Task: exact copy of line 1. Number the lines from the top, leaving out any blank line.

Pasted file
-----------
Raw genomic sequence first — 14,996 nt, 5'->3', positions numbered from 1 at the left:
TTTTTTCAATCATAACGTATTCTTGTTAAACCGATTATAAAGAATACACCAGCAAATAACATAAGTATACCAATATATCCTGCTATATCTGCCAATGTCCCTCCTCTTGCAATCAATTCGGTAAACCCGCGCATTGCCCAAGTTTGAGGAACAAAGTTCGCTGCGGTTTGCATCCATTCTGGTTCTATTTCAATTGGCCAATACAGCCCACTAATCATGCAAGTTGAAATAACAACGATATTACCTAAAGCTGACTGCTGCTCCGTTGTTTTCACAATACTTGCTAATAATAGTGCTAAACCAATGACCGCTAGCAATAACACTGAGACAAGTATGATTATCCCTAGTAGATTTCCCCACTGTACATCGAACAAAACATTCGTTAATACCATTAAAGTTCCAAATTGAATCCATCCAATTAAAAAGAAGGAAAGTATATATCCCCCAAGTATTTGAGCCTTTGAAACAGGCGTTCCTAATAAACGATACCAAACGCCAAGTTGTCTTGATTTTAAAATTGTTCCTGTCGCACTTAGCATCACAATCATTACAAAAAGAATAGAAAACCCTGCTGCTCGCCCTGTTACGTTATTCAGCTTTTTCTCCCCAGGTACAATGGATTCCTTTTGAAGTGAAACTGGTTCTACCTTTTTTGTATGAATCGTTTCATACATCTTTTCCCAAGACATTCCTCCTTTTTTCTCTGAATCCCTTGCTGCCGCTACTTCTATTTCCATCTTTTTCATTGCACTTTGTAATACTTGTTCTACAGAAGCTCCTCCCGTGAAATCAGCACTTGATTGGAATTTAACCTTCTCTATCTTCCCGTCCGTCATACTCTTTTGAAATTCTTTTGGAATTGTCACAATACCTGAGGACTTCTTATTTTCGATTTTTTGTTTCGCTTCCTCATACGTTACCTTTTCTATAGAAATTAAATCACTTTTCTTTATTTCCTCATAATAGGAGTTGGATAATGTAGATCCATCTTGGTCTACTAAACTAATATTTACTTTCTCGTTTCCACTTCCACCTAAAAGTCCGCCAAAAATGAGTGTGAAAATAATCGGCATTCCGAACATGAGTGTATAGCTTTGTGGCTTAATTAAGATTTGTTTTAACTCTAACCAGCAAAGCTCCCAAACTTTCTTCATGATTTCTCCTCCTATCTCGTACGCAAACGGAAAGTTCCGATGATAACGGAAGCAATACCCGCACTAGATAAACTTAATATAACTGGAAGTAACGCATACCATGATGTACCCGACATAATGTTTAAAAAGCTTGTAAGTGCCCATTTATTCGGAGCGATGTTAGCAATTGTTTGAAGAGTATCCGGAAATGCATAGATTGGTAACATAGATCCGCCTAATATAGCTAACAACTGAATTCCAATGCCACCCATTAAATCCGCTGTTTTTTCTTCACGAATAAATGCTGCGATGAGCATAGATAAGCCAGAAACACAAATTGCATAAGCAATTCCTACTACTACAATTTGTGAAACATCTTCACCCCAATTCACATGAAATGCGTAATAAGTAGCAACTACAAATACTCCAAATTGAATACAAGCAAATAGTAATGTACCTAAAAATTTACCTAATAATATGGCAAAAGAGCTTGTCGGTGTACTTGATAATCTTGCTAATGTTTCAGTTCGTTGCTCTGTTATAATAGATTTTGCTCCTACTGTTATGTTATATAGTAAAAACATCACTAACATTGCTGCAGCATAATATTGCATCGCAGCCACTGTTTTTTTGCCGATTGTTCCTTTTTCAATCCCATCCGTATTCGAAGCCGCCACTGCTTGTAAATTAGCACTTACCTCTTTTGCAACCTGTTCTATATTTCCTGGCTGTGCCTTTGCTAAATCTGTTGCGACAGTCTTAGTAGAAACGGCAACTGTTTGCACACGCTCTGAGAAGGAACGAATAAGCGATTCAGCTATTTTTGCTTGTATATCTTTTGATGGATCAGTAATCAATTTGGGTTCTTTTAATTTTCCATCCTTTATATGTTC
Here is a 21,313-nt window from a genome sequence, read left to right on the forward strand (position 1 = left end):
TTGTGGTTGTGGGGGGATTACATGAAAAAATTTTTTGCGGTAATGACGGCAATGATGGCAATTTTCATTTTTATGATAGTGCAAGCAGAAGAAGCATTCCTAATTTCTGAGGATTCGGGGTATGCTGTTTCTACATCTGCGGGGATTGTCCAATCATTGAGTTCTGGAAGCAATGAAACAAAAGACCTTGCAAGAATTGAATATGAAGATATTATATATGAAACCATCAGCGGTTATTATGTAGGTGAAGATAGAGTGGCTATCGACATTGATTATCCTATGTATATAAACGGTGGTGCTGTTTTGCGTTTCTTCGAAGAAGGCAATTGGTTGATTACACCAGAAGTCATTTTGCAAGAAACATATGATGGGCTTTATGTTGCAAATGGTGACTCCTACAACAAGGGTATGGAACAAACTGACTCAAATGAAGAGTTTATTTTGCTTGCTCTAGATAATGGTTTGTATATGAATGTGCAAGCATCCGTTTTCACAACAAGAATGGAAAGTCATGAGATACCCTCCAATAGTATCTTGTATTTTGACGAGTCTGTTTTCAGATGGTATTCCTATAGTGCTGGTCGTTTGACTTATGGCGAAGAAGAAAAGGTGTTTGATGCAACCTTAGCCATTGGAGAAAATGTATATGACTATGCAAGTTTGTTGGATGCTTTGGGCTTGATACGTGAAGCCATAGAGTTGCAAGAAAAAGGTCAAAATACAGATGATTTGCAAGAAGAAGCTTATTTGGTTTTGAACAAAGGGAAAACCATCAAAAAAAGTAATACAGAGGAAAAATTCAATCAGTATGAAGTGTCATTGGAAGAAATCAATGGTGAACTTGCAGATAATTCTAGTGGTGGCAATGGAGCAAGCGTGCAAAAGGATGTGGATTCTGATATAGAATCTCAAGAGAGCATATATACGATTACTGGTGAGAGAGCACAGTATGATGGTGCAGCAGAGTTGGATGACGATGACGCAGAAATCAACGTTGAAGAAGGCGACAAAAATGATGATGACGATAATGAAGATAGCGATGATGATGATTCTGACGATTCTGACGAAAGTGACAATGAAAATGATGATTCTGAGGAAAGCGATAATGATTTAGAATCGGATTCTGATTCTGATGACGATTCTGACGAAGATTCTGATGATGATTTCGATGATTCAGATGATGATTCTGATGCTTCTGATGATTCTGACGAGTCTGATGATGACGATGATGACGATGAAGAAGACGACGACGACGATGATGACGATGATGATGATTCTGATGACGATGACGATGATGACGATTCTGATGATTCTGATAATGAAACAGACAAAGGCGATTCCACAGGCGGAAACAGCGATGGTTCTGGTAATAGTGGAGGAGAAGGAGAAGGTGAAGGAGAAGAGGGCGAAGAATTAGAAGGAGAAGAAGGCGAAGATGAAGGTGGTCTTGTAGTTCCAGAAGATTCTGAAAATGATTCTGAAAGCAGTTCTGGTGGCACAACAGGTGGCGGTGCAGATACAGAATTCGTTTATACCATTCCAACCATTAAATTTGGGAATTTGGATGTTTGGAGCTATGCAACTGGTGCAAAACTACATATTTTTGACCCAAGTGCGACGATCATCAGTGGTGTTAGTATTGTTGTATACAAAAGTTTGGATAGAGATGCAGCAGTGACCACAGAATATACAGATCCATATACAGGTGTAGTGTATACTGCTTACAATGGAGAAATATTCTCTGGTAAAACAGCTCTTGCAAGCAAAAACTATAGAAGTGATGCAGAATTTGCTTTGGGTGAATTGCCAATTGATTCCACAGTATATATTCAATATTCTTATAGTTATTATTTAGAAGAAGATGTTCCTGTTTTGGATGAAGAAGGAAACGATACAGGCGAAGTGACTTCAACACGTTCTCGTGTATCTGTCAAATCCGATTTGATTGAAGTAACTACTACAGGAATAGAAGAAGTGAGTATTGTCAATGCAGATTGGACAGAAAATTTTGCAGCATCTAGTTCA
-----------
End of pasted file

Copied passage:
Raw genomic sequence first — 14,996 nt, 5'->3', positions numbered from 1 at the left: